On Jan. 23, Texas Parks & Wildlife Department (TPWD) Inland Fisheries Director of Information and Regulations Ken Kurzawski unveiled a list of formal proposed regulation changes related to alligator gar harvest in Texas during a TPWD Commission work session held in Austin.
The list includes a statewide ban on the harvest of alligator gar at night using bow and arrows, placing the section of Trinity River from the I-30 bridge in Dallas to the I-10 bridge in Chambers County under a four-foot maximum length limit and leaving the current one-fish daily bag limit in place.
A four-foot maximum length limit would protect alligator gar longer than four feet from harvest. A four-foot alligator gar weighs about 26 pounds, according to Dave Terre, TPWD Chief of Inland Fisheries Management and Research.
Additionally, TPWD is proposing the implementation of a mandatory reporting requirement for alligator gar harvested on all Texas waters, excluding Lake Falcon. Mandatory reporting would require anglers to report each harvest within 24 hours online via a mobile app. It could potentially be a useful tool to help scientists track how many big alligator gar are being harvested, where they are being taken and the primary harvest methods.
Texas Fish and Game Freshwater Editor Matt Williams recently reached to out to TPWD Commission Chairman Ralph Duggins with a few questions to gain a better understanding of the commission’s stance on this sensitive issue.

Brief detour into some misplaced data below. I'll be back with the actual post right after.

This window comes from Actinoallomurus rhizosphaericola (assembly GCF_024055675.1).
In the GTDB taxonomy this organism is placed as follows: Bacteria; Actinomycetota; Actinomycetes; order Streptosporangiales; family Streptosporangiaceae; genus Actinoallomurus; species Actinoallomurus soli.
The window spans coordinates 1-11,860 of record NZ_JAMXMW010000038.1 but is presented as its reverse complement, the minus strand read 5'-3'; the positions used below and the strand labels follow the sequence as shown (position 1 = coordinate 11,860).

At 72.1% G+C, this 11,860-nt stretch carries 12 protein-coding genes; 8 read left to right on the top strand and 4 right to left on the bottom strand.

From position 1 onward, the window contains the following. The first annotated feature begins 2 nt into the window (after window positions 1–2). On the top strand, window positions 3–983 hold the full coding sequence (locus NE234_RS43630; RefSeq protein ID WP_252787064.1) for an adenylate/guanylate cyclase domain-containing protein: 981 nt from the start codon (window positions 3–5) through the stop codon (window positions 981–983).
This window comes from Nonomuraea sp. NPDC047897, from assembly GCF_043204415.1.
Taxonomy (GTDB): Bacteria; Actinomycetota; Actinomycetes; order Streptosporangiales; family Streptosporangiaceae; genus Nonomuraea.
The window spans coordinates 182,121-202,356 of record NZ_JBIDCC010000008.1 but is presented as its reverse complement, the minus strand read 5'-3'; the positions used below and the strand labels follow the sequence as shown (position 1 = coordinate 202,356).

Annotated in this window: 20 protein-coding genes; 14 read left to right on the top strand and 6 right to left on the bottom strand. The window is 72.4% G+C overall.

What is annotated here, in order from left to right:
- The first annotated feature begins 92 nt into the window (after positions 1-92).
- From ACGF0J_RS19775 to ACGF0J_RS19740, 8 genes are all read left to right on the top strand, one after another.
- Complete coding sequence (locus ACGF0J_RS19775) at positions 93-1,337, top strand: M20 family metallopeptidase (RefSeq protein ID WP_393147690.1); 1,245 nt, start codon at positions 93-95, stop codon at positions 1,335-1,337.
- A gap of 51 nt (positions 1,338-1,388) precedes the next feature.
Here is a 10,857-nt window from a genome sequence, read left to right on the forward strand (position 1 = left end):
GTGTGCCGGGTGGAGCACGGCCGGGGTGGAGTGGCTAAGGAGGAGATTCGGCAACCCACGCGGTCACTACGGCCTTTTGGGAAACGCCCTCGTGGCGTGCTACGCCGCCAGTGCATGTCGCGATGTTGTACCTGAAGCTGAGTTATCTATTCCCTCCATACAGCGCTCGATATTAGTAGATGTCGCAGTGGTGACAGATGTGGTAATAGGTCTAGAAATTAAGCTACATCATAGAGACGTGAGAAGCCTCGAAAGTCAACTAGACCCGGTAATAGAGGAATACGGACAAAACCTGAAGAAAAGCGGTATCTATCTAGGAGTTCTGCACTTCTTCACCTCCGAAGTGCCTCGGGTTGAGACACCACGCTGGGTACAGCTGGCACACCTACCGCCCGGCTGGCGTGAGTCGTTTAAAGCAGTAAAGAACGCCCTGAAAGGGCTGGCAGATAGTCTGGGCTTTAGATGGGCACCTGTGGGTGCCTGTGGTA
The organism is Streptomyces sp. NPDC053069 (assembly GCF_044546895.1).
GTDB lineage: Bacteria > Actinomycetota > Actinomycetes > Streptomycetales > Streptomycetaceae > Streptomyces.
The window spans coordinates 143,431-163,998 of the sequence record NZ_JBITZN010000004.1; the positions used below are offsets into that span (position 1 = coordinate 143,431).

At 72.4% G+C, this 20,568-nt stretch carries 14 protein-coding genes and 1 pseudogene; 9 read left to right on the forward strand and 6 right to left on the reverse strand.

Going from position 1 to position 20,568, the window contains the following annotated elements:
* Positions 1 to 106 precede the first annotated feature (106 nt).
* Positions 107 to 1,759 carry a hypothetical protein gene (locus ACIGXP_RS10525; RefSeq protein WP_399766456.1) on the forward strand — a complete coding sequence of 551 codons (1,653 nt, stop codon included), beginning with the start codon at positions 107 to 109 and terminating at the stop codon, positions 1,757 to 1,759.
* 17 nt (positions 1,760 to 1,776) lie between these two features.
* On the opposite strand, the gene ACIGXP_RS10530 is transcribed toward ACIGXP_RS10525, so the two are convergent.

What follows is a summary of that correspondence (Editor)
Hi Mr. Duggins,
Hope all is well.
I am writing about the alligator gar proposal, which was made formal on Jan. 23. I listened in on the public audio and I was surprised to hear that the proposal now calls for a statewide ban on bowfishing for alligator gar at night, in addition to a 4-foot max on the Trinity River and mandatory reporting statewide, excluding Lake Falcon.
As mentioned in our previous e-mail, TPWD inland fisheries staff spent a considerable amount of time and resources several years ago doing research on alligator gar populations (mainly on the Trinity). The findings ultimately led to the implementation of the statewide, 1 fish limit, per angler, per day in 2009, with the exception of Lake Falcon.
TPWD research data indicated at that the time that the Trinity River population could sustain itself under that reg, so long as exploitation rates did not exceed five percent or an extended period of time. As Ken Kurzawski explained in his recent presentation, the current exploitation rates are believed to be below five percent.
If that’s the case, and there is no other biological data to indicate that a change is needed in order for the alligator gar population to sustain itself, please explain why you and the commission are pushing for a regulation meant to eliminate the take of large alligator gar on the Trinity?